By Shawn Macomber from Stereogum
You belong among the wildflowers
You belong in a boat out at sea
Sail away, kill off the hours
You belong somewhere you feel free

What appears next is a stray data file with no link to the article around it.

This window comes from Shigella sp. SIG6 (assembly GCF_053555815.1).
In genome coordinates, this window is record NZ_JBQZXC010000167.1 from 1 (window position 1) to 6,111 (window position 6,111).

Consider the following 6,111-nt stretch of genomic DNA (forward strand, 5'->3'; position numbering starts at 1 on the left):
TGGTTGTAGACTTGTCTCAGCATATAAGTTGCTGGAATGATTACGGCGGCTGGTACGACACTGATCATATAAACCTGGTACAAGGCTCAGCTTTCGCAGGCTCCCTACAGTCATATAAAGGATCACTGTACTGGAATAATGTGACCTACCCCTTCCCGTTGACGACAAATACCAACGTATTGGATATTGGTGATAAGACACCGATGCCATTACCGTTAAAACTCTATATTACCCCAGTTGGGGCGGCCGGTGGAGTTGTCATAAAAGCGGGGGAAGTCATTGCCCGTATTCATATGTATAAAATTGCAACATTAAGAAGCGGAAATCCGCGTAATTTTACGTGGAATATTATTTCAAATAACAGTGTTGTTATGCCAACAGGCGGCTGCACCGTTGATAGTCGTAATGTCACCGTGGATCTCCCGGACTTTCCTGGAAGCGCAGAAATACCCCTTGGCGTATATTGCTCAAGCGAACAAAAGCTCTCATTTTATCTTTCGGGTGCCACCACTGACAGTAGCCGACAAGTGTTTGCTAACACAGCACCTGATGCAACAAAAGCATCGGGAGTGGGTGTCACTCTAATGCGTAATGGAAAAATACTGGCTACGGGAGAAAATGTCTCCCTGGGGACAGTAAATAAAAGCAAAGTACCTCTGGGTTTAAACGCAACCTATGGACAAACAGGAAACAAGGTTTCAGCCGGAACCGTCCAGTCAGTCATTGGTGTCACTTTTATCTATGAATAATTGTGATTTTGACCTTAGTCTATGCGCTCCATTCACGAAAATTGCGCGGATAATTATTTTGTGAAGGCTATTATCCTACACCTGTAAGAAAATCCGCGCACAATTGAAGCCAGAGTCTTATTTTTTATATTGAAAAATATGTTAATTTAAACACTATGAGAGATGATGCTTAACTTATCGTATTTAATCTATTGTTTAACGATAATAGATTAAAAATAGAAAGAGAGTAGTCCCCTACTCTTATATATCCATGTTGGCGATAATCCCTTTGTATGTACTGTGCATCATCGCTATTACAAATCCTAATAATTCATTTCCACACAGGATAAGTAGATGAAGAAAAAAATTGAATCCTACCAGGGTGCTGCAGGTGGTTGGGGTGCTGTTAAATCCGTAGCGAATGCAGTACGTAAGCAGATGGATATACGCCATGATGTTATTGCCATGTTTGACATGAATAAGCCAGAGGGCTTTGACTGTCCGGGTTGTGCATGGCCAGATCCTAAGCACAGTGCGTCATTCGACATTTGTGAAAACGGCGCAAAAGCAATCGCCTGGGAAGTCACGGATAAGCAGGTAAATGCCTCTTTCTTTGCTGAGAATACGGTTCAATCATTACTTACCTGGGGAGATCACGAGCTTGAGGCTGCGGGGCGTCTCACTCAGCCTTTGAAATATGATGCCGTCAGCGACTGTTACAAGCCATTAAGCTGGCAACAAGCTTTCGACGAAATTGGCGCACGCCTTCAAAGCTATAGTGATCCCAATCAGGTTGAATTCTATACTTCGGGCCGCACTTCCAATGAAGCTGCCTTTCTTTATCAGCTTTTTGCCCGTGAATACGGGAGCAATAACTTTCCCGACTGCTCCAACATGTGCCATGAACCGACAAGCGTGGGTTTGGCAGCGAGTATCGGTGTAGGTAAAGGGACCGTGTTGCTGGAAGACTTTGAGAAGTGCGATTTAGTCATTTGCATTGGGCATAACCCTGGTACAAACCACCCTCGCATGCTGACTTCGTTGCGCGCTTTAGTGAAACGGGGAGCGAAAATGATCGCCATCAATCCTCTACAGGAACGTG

The opening verse of the title track from Tom Petty’s 1994 mid-career high-water mark Wildflowers at first blush seems like little more than tattoo bait for young patchouli-spritzed women possessed of a penchant for calligraphy and easy-does-it-empowerment slogans. Listeners who dig deeper into both its songs and churning, drama-filled backstory, however, will quickly realize that, despite the second-person singular, this deliciously eclectic, sprawling fifteen-song rock ’n’ roll epic is the sort of deeply personal, fully actualized declaration of independence one rarely sees from any artist — think Dylan going electric at the Newport ’65 stuffed into a supercollider with Nebraska-era Springsteen, the National Philharmonic Orchestra, and the Byrds.